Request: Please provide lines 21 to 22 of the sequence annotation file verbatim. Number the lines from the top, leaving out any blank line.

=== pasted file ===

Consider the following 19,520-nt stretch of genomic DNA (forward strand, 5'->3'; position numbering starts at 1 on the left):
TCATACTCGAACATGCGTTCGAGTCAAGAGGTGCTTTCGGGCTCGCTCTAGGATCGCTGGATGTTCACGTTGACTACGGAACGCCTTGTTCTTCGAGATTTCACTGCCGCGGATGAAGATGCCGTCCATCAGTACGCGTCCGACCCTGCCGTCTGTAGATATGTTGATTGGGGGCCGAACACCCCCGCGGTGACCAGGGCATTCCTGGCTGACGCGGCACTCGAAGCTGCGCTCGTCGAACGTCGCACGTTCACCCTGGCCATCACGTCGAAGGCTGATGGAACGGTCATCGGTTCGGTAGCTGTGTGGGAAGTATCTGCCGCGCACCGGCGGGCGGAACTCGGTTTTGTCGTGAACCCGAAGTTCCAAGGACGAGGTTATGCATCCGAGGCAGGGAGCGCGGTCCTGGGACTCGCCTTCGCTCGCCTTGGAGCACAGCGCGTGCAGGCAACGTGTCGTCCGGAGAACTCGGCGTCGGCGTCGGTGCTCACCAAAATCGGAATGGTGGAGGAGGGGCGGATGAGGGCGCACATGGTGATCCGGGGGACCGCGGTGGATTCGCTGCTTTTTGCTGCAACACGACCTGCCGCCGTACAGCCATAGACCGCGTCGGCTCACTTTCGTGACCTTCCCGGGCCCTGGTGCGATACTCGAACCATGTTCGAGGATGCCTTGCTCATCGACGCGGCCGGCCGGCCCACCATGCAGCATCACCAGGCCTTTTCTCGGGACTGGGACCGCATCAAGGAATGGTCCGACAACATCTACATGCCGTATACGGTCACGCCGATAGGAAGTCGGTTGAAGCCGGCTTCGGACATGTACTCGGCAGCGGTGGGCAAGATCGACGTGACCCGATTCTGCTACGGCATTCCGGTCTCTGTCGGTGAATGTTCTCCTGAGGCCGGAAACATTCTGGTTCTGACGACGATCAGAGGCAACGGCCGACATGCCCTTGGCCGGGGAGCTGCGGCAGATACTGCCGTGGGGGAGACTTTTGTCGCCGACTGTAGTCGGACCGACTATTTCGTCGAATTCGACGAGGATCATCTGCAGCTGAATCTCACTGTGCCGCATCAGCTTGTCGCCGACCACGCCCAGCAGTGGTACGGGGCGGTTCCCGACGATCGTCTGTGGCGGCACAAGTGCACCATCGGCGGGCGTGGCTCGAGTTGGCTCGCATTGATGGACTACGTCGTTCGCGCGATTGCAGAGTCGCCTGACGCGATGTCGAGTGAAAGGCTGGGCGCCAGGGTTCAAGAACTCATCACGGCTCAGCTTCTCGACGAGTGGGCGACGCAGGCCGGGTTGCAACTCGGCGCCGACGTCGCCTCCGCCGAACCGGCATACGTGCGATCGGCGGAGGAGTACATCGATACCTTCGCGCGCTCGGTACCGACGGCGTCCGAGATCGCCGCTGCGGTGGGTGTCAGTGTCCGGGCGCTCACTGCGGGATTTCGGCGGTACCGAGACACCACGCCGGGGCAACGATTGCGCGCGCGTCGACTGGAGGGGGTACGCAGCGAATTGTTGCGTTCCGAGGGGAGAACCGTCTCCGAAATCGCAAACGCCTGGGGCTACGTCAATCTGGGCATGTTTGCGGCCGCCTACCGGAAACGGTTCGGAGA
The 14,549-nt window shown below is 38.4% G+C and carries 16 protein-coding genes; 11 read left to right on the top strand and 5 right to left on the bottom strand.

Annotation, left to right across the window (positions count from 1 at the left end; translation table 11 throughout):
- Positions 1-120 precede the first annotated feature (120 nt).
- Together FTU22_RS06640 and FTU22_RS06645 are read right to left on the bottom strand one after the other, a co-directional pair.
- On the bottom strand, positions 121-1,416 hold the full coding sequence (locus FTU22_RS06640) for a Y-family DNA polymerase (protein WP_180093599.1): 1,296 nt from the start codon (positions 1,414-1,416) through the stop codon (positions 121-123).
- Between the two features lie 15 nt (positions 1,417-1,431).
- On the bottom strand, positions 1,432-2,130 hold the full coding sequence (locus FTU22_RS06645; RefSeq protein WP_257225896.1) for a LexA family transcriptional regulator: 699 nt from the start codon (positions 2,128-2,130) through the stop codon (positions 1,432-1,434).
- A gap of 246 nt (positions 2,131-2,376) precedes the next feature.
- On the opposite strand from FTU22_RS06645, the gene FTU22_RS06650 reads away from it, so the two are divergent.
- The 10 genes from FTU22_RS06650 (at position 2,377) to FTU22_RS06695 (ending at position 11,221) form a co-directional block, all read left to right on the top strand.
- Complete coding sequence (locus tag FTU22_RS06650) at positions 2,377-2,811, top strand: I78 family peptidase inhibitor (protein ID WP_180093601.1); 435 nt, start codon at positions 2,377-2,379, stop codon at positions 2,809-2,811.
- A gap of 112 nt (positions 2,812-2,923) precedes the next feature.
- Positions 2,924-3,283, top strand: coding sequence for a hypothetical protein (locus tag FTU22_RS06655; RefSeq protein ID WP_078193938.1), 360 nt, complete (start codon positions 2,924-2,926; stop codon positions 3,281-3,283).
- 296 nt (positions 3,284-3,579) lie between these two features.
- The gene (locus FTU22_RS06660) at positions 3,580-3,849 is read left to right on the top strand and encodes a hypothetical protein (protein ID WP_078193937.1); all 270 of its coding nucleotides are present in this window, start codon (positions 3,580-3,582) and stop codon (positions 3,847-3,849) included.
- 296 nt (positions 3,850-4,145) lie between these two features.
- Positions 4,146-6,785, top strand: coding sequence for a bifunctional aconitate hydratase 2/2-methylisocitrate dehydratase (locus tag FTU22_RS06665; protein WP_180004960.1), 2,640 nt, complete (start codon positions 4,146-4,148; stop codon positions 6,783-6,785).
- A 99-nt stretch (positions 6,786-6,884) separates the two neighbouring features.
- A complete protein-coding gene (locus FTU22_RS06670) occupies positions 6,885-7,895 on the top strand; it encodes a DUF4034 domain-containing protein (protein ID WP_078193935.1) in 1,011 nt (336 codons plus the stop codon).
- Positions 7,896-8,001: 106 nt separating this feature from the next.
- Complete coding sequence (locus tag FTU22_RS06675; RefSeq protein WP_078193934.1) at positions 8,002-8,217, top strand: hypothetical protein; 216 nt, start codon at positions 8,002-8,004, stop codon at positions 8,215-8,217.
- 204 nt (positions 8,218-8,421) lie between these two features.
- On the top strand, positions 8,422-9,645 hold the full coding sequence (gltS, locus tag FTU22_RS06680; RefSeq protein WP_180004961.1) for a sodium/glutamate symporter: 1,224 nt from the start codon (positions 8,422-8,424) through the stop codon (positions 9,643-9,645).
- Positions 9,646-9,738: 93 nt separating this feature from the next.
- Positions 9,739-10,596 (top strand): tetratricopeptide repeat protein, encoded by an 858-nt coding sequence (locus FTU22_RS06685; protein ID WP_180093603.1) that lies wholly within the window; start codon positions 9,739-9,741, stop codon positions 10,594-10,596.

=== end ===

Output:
- A complete protein-coding gene (locus FTU22_RS06670) occupies positions 6,885-7,895 on the top strand; it encodes a DUF4034 domain-containing protein (protein ID WP_078193935.1) in 1,011 nt (336 codons plus the stop codon).
- Positions 7,896-8,001: 106 nt separating this feature from the next.